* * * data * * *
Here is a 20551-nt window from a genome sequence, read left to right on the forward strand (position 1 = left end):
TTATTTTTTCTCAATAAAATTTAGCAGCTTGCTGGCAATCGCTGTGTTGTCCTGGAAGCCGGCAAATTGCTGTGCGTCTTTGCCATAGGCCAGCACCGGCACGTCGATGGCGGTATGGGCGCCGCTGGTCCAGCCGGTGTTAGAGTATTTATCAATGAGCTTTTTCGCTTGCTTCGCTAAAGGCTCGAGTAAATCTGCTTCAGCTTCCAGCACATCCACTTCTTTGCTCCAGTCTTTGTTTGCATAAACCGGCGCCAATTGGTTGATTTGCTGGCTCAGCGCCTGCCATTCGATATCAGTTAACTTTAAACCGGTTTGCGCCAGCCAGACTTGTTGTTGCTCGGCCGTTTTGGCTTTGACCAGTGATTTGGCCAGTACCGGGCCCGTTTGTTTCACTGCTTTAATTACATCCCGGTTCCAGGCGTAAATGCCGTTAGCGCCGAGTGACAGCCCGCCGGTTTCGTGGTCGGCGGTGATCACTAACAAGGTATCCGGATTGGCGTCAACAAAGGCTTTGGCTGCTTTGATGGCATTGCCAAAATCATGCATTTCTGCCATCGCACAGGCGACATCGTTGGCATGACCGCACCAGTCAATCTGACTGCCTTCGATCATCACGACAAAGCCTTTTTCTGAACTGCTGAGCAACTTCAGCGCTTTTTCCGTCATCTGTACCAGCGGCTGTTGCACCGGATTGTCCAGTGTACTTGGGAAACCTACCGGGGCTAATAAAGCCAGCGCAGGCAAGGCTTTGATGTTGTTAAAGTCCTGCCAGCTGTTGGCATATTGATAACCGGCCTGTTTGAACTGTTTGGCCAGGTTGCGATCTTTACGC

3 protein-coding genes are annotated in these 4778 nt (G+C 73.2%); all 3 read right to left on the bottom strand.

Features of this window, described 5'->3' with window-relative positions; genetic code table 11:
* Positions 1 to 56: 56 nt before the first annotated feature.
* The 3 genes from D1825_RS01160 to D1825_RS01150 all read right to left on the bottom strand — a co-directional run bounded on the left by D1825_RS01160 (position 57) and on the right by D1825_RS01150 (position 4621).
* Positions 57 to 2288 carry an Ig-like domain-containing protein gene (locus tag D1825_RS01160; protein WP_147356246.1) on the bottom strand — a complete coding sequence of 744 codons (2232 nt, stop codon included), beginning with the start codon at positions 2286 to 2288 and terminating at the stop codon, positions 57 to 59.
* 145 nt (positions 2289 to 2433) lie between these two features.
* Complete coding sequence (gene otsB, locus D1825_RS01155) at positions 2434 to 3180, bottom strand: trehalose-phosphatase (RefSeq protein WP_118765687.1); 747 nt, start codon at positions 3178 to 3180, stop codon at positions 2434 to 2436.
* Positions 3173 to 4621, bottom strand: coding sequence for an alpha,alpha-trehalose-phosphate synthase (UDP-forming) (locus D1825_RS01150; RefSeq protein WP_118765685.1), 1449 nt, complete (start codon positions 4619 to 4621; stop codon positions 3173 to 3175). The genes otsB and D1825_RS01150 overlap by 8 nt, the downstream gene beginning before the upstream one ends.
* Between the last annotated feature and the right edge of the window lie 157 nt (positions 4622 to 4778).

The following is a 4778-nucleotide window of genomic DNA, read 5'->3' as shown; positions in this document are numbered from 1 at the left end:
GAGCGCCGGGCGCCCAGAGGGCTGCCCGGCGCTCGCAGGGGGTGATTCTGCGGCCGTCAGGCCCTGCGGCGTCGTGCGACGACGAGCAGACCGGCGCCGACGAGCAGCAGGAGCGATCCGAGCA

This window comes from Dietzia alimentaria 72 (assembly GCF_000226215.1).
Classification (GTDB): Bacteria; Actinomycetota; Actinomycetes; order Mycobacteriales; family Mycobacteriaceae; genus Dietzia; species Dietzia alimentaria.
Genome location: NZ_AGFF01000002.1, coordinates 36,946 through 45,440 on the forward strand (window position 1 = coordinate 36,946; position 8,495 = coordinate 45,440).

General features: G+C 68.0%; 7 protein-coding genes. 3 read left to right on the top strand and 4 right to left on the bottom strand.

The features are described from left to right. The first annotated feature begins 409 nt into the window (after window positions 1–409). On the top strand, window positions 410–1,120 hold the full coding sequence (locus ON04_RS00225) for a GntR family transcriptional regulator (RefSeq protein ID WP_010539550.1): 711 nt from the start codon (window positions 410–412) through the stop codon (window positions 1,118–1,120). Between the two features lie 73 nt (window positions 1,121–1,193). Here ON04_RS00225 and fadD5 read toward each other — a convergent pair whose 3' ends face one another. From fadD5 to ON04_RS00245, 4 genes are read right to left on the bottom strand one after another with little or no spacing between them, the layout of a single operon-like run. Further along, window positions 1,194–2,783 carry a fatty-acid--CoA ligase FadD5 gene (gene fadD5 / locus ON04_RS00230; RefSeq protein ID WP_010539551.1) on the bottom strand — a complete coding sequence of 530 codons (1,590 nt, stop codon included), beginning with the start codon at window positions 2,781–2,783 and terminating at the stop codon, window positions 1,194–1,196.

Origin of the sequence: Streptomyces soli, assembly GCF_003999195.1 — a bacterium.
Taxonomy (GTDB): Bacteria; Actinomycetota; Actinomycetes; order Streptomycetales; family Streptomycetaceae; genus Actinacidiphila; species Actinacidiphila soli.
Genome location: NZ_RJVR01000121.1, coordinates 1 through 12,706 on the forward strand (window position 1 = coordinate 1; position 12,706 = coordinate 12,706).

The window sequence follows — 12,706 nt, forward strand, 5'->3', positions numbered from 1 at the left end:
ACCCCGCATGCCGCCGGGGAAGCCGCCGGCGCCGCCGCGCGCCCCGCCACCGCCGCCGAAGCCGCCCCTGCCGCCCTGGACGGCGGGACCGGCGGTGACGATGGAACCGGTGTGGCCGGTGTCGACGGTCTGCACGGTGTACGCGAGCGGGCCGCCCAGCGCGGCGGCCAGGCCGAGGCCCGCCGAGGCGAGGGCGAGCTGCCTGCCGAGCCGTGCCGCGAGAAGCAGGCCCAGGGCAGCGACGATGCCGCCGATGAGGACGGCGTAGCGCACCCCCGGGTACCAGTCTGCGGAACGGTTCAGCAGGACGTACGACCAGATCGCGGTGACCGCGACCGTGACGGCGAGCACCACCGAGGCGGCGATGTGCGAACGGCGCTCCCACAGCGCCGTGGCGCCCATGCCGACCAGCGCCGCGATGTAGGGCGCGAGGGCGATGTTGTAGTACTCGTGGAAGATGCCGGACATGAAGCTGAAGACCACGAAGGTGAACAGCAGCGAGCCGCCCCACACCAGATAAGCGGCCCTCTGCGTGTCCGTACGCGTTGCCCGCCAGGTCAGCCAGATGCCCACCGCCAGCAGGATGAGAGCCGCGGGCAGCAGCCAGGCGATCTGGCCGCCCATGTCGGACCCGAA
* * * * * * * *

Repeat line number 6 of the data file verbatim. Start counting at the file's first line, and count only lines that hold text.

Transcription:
* The 3 genes from D1825_RS01160 to D1825_RS01150 all read right to left on the bottom strand — a co-directional run bounded on the left by D1825_RS01160 (position 57) and on the right by D1825_RS01150 (position 4621).